I am one of those people.
I talk with my hands and most of the time I don't knock over stuff, but sometimes I do. But when it comes to dogs, I have always talked with my hands in a very literal sense from their Homecoming Day and onward using hand signals.
This week has been very long and not fun for my furry friends. I've been sick and mostly in bed or on the couch with tea and Kleenex and one or more types of cough syrup/decongestant/nasal spray/homeopathic remedy. I lost my voice three days ago. However, I am still able to tell Ollie, Marshall and Gus (and to a lesser degree, Orange Cat) that I need them to move, be quiet, sit, wait, back up, relax, come here, or snuggle.
(Orange Cat knows my hand signals for 'snuggle' and 'come here', lately it's just a matter of if he *feels* like coming or snuggling. For this, I blame the Egyptians. Cats were once treated as royalty and we humans will never live that down. Ever.)
Dogs understand hand signals well before they understand the verbal command or cue. In part, this is because their eyes are designed to detect small movement. While most dogs don't actually 'see' very well (about a human equivalent of 20/70), their eyes are able to detect slight changes in the way we walk or move even from great distance. Their ears are designed to hear noises from great distances with incredible directional accuracy, evaluate pitch and volume at much greater frequencies than the human ear is capable of. Unfortunately, that does not mean they are good at differentiating human noises. Our words become a foreign language to them.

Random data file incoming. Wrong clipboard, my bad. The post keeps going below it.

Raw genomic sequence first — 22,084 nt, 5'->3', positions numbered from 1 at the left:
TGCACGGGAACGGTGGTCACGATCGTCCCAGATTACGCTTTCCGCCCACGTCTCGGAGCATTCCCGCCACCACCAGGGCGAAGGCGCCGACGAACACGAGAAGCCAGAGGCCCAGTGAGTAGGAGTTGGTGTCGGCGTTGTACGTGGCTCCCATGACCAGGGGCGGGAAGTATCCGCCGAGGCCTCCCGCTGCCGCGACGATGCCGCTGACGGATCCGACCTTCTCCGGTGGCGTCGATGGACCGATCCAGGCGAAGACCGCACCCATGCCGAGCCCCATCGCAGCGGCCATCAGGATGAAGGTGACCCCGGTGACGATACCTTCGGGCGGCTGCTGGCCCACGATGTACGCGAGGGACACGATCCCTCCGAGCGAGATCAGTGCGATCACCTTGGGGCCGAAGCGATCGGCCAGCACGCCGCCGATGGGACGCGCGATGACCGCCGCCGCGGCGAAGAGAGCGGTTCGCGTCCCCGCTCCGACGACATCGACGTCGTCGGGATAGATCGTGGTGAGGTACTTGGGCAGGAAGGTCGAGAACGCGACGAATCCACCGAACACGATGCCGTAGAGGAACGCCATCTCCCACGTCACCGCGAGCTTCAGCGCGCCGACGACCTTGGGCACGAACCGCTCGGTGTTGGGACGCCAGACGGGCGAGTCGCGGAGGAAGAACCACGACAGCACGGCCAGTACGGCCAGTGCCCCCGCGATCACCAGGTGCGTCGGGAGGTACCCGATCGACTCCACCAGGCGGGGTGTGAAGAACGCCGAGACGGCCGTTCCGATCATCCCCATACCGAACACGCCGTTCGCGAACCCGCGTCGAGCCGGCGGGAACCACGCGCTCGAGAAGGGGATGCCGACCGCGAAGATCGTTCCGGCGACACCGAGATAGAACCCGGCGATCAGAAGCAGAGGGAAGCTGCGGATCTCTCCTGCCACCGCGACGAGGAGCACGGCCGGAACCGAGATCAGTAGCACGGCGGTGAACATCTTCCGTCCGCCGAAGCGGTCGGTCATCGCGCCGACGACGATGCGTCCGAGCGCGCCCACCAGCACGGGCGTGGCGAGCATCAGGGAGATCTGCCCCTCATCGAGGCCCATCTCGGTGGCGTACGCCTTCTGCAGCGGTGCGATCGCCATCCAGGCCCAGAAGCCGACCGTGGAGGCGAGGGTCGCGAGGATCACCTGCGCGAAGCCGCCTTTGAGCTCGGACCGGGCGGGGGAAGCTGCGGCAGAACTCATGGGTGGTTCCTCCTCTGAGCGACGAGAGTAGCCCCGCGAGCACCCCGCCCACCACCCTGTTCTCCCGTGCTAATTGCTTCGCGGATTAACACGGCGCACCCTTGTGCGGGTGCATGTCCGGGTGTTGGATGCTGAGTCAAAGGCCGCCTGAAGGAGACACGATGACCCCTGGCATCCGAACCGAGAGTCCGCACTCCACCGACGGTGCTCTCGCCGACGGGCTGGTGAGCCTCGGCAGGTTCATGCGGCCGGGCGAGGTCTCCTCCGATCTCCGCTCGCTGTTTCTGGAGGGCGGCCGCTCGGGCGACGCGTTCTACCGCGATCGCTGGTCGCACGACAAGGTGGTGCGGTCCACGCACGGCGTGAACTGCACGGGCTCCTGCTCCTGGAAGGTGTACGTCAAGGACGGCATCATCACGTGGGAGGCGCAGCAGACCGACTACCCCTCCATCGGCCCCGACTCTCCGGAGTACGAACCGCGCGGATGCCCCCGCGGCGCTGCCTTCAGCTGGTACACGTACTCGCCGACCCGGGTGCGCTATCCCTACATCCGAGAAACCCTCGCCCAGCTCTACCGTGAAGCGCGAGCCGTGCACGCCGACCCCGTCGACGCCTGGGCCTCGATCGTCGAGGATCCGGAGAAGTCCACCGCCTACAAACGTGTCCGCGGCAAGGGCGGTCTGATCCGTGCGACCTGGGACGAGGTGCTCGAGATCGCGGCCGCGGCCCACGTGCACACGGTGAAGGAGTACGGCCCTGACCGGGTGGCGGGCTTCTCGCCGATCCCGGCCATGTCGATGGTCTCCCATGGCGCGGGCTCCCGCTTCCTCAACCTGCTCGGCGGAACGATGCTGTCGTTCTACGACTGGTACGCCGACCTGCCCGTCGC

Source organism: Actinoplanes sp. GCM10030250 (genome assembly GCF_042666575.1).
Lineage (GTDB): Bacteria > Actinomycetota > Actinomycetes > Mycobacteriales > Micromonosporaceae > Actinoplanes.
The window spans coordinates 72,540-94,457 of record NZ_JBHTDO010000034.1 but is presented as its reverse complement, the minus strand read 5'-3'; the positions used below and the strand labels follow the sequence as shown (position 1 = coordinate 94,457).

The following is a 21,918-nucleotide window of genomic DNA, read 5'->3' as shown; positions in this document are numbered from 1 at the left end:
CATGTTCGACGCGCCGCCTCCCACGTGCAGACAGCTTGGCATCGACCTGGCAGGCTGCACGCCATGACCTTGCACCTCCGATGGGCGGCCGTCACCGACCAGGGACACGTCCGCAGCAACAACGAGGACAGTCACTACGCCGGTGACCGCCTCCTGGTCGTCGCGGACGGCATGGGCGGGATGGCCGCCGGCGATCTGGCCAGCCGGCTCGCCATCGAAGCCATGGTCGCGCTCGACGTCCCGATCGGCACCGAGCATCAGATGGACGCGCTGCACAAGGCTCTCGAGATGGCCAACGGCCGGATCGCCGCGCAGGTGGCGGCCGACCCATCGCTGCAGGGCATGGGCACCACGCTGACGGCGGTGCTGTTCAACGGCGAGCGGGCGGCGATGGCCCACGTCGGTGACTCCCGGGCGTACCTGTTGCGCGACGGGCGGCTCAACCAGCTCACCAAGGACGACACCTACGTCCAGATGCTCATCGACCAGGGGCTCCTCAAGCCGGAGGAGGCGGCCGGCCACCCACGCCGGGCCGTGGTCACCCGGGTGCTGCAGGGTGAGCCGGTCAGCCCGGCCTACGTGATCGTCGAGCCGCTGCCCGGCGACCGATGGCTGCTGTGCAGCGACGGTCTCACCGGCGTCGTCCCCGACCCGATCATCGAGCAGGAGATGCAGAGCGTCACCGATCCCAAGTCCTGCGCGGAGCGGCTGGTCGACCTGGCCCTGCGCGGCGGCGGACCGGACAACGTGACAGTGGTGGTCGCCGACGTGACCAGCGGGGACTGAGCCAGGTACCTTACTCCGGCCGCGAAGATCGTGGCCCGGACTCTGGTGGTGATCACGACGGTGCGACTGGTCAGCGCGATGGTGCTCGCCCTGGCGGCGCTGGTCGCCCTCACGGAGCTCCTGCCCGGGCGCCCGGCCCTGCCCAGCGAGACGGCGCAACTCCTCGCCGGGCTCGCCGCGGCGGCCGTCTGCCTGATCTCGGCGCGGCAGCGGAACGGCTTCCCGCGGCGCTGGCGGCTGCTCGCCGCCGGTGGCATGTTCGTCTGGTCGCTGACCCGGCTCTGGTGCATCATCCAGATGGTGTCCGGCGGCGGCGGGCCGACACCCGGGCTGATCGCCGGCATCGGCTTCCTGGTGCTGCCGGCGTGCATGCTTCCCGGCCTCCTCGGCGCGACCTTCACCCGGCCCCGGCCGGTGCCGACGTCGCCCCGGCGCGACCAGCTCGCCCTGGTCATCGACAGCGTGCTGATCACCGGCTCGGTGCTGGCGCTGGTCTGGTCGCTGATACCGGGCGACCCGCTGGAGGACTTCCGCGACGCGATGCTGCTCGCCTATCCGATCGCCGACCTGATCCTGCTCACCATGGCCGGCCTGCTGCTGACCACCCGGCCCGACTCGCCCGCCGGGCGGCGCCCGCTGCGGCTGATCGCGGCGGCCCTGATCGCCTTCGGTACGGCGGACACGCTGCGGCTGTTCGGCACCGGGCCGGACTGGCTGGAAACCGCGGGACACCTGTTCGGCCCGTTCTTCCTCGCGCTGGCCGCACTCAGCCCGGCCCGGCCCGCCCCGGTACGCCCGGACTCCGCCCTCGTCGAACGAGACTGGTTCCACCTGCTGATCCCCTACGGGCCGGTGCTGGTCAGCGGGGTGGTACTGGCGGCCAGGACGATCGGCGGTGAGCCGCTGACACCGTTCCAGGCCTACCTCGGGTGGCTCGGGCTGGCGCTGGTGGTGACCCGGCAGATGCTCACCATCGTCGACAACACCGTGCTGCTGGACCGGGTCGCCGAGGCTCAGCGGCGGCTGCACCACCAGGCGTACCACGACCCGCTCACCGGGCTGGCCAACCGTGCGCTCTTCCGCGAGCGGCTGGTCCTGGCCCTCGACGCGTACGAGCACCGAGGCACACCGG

When teaching a foreign language, one of the best techniques is Total Physical Response method which is basically immersion with overstated, exaggerated movements to show what the word or phrase means. (Note: It does not help to just stand there and repeat the phrase louder over and over and hope the other person understands what you are saying.) Essentially, since we are teaching dogs human language, that is what hand signals accomplish. Dogs will never be able to replicate our vocalizations, but may learn correct responses to 30-200 verbal commands and gestures given the right training.
As the week goes by and I have to communicate what I want or need from my dogs without any verbal commands, I'm realizing how much we look at each other to make sure the message got across. I had forgotten sometimes to look for the body language that is asking essentially, "This is what you want, right?" and reinforce the behavior. I am realizing how much I talk.
And how much I don't need to.
And how much I talk with my not-furry friends.
And how much I don't need to.
I think I'm learning why monks take a vow of silence-- not so much to learn a 'new' way of communicating with the earth and the beings here. Rather to return to a very natural and basic way of communicating. I'm thinking that some of my frustration the last few weeks is from talking too much and not listening-- not hearing-- what other's silences are saying.